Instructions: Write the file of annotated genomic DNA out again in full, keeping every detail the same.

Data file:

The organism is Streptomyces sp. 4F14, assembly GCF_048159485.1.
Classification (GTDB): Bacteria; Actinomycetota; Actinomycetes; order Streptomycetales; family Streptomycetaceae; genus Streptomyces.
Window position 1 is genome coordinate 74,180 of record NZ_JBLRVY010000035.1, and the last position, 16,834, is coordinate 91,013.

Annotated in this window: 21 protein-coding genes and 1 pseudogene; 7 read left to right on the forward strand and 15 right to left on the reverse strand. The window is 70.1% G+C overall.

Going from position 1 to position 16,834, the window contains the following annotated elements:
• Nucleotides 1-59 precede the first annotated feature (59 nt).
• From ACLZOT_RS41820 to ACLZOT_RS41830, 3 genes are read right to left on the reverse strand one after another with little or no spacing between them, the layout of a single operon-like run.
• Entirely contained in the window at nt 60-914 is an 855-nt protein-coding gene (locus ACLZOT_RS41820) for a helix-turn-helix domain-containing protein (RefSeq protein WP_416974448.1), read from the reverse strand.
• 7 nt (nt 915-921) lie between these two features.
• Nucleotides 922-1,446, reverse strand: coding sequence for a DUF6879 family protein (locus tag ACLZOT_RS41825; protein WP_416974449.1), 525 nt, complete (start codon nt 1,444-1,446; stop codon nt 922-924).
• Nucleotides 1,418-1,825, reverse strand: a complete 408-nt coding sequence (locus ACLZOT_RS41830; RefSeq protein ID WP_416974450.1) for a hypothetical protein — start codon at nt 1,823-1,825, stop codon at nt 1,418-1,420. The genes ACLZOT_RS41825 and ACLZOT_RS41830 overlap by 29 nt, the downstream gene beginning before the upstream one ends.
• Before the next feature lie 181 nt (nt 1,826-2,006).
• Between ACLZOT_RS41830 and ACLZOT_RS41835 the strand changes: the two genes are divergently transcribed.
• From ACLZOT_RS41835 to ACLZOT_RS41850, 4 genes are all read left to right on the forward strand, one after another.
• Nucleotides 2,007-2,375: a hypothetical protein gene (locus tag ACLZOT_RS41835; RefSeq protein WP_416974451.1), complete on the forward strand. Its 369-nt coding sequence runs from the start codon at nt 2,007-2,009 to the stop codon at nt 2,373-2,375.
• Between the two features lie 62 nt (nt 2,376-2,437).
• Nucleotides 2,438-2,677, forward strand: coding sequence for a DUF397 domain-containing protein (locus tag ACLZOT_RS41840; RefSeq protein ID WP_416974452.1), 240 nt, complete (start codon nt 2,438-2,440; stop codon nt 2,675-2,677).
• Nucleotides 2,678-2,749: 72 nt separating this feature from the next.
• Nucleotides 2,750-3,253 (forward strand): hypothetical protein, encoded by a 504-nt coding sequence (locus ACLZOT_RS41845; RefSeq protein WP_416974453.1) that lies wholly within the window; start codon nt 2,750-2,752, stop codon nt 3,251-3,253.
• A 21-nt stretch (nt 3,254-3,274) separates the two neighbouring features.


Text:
The organism is Streptomyces sp. 4F14, assembly GCF_048159485.1.
Classification (GTDB): Bacteria; Actinomycetota; Actinomycetes; order Streptomycetales; family Streptomycetaceae; genus Streptomyces.
Window position 1 is genome coordinate 74,180 of record NZ_JBLRVY010000035.1, and the last position, 16,834, is coordinate 91,013.

Annotated in this window: 21 protein-coding genes and 1 pseudogene; 7 read left to right on the forward strand and 15 right to left on the reverse strand. The window is 70.1% G+C overall.

Going from position 1 to position 16,834, the window contains the following annotated elements:
• Nucleotides 1-59 precede the first annotated feature (59 nt).
• From ACLZOT_RS41820 to ACLZOT_RS41830, 3 genes are read right to left on the reverse strand one after another with little or no spacing between them, the layout of a single operon-like run.
• Entirely contained in the window at nt 60-914 is an 855-nt protein-coding gene (locus ACLZOT_RS41820) for a helix-turn-helix domain-containing protein (RefSeq protein WP_416974448.1), read from the reverse strand.
• 7 nt (nt 915-921) lie between these two features.
• Nucleotides 922-1,446, reverse strand: coding sequence for a DUF6879 family protein (locus tag ACLZOT_RS41825; protein WP_416974449.1), 525 nt, complete (start codon nt 1,444-1,446; stop codon nt 922-924).
• Nucleotides 1,418-1,825, reverse strand: a complete 408-nt coding sequence (locus ACLZOT_RS41830; RefSeq protein ID WP_416974450.1) for a hypothetical protein — start codon at nt 1,823-1,825, stop codon at nt 1,418-1,420. The genes ACLZOT_RS41825 and ACLZOT_RS41830 overlap by 29 nt, the downstream gene beginning before the upstream one ends.
• Before the next feature lie 181 nt (nt 1,826-2,006).
• Between ACLZOT_RS41830 and ACLZOT_RS41835 the strand changes: the two genes are divergently transcribed.
• From ACLZOT_RS41835 to ACLZOT_RS41850, 4 genes are all read left to right on the forward strand, one after another.
• Nucleotides 2,007-2,375: a hypothetical protein gene (locus tag ACLZOT_RS41835; RefSeq protein WP_416974451.1), complete on the forward strand. Its 369-nt coding sequence runs from the start codon at nt 2,007-2,009 to the stop codon at nt 2,373-2,375.
• Between the two features lie 62 nt (nt 2,376-2,437).
• Nucleotides 2,438-2,677, forward strand: coding sequence for a DUF397 domain-containing protein (locus tag ACLZOT_RS41840; RefSeq protein ID WP_416974452.1), 240 nt, complete (start codon nt 2,438-2,440; stop codon nt 2,675-2,677).
• Nucleotides 2,678-2,749: 72 nt separating this feature from the next.
• Nucleotides 2,750-3,253 (forward strand): hypothetical protein, encoded by a 504-nt coding sequence (locus ACLZOT_RS41845; RefSeq protein WP_416974453.1) that lies wholly within the window; start codon nt 2,750-2,752, stop codon nt 3,251-3,253.
• A 21-nt stretch (nt 3,254-3,274) separates the two neighbouring features.